Life had gotten away from me, and I was on the wrong side of a healthy lifestyle. I knew how I got there. I had spent three years as a caregiver for two of the most influential and loved people in my family; my mother and sister. In between, I ran the gauntlet of running a small holistic medical practice, trying to save my show horse, and dealing with a plague of legal issues from a psycho estate executor.

Podcast: How I Found Spirituality Inside My Gallbladder

I don’t know how I stayed married. But, I did, and when I finally woke up, my mother, sister, and show horse were gone. I was a mess.

I was severely overweight. Funny how stress can bring out the eating bandits in some people – always sneaking another snack, another cookie, or a whole quart of ice cream. I was so out of shape that even walking was a chore. I had no flexibility and, I swear I had a nervous tic from all the stress.


Late one night, I ended up in the emergency room.

It was my gallbladder. I laid on the hospital bed with my husband at my side, grateful there was an end to the pain. Twenty minutes later, the doctor came back, uncomfortable and evasive. He tried to tell me he couldn’t do the surgery.

I’ve got a challenge for you. Describe a shade of blue without actually saying blue.

After the doctor left, my husband and I were able to translate his words into, “My gallbladder wasn’t life-threatening, so I had to talk with my gastroenterologist.” I wasn’t sure I was up for the wait. If you’ve had gallbladder pain, you know it’s a ten on the pain scale.

Not being ready to give up on the surgery, I wanted to negotiate for the surgery when the doctor came back.


My doctor did come back, but he wasn’t alone. He introduced me to the Chief of Surgery. She stood behind him and didn’t say anything as she watched me.


The first thing I noticed was she was Asian. I’m Asian. I grew up with a whole bunch of Asian women. I had already learned that when we said, “No,” that was pretty much a hard stop. I could feel the slippery hold I had on surgery slowly slipping away.

I half-listened to my doctor while silently sizing up the Chief of Surgery. My doctor was still trying to tell me he couldn’t do the surgery without using those words while the Chief of Surgery stood by the door saying nothing but using all those words. It was a hard no.

I sighed. Acknowledged defeat and nodded my head, “Fine,” I said.

With that one word, the Chief of Surgery was ready to leave the room comfortable knowing everything was right in the world. Everyone followed the rules, and the patient was going to do what was best for the patient. It didn’t feel like that.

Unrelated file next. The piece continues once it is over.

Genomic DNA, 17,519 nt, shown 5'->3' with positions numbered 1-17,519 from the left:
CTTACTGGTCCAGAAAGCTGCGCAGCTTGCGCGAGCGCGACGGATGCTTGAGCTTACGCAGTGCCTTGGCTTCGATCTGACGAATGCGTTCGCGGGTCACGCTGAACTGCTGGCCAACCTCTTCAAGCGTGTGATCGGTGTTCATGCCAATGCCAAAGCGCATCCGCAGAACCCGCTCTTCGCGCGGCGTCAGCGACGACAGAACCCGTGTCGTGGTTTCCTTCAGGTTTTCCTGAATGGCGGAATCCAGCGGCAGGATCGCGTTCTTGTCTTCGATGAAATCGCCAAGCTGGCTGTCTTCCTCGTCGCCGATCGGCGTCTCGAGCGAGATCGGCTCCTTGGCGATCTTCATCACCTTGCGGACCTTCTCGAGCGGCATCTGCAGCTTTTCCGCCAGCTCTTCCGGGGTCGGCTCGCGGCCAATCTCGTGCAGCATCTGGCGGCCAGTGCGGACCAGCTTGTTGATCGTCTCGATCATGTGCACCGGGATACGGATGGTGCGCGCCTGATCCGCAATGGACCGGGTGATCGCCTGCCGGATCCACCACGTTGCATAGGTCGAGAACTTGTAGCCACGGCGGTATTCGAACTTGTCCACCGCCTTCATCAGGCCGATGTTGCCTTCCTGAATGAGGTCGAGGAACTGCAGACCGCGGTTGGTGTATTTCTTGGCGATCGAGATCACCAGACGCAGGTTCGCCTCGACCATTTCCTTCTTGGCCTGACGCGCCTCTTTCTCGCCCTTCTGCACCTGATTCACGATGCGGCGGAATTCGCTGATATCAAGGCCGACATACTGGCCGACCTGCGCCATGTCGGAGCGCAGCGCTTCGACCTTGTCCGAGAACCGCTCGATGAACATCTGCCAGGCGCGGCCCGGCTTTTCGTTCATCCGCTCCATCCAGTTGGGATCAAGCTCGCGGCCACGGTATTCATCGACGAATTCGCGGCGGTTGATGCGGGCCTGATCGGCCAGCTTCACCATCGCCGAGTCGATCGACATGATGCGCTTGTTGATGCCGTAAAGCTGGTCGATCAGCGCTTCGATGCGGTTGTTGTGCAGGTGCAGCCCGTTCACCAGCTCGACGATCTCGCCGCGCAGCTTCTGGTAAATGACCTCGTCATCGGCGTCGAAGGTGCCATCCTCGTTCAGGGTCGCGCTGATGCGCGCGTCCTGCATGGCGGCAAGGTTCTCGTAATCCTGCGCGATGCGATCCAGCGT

Only a week later and I was speaking with my gastroenterologist. I didn’t know it was going to be a life-changing conversation. We talked through the options. He mentioned one option multiple times. It was the option of doing nothing and trying to manage this with diet. Immediately after slipping that option in front of me, it was almost like he would take it back, stating he was willing to do the surgery, and my case justified surgery.

I thought “Doing nothing” must not be a well-received or popular option. But, he kept slipping it out there. So, why?

I asked him about that. That question permitted him to tell all he knew and had experienced with this surgery. And even with permission, he was cautious. He couldn’t guarantee the surgery would get rid of the pain. But it felt like he wanted to say the surgery wouldn’t get rid of the pain.

The thing is, I already knew gall bladder surgery seemed to create more problems for people later in life. I had seen it at my clinic. I’ll call it gall bladder surgeries gone bad, but they hadn’t really gone bad.

What the surgery seemed to do was allow the patient to continue eating whatever they wanted. All that food that had caused the inflammation they kept eating because the gallbladder which was like a nervous system had been removed. The nerves were no longer telling you that you had a problem. Then one day, the pain would show up again because the inflammation had gotten so severe it had finally expanded to another nervous system. The patient would start using Omeprazole or Prilosec and continue to eat everything their body was begging them to stop eating. The pain would break through again.

By this time, the damage was severe. I had never heard of this before. Gastroparesis, paralysis of the intestines, was common. Every bite promised excruciating pain. I was thinking about one of my clients who was a senior citizen and showed signs of dementia. The pain was brutal, but she had hit a place in life where she mentally could no longer change how she ate, and the medication wasn’t working. She never had a Chief of Surgery standing at the door to the crossroads of her life, warning her she had to make a conscious decision on how she would live the rest of her life.